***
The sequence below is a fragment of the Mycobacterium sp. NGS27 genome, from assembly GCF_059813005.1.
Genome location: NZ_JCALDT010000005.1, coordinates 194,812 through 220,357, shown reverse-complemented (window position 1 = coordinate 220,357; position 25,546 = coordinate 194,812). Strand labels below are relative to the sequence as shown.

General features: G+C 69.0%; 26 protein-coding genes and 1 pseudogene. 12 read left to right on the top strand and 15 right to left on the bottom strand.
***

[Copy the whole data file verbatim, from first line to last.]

The sequence below is a fragment of the Mycobacterium sp. NGS27 genome, from assembly GCF_059813005.1.
Genome location: NZ_JCALDT010000005.1, coordinates 194,812 through 220,357, shown reverse-complemented (window position 1 = coordinate 220,357; position 25,546 = coordinate 194,812). Strand labels below are relative to the sequence as shown.

General features: G+C 69.0%; 26 protein-coding genes and 1 pseudogene. 12 read left to right on the top strand and 15 right to left on the bottom strand.